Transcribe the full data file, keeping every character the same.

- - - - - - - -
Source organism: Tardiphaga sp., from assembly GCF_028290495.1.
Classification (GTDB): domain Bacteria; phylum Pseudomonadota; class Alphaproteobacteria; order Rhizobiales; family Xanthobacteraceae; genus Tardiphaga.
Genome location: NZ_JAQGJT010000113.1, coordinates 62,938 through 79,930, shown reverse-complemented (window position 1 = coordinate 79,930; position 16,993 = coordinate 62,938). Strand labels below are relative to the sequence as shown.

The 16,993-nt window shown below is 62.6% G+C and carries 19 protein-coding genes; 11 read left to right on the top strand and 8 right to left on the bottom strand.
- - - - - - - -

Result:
Source organism: Tardiphaga sp., from assembly GCF_028290495.1.
Classification (GTDB): domain Bacteria; phylum Pseudomonadota; class Alphaproteobacteria; order Rhizobiales; family Xanthobacteraceae; genus Tardiphaga.
Genome location: NZ_JAQGJT010000113.1, coordinates 62,938 through 79,930, shown reverse-complemented (window position 1 = coordinate 79,930; position 16,993 = coordinate 62,938). Strand labels below are relative to the sequence as shown.

The 16,993-nt window shown below is 62.6% G+C and carries 19 protein-coding genes; 11 read left to right on the top strand and 8 right to left on the bottom strand.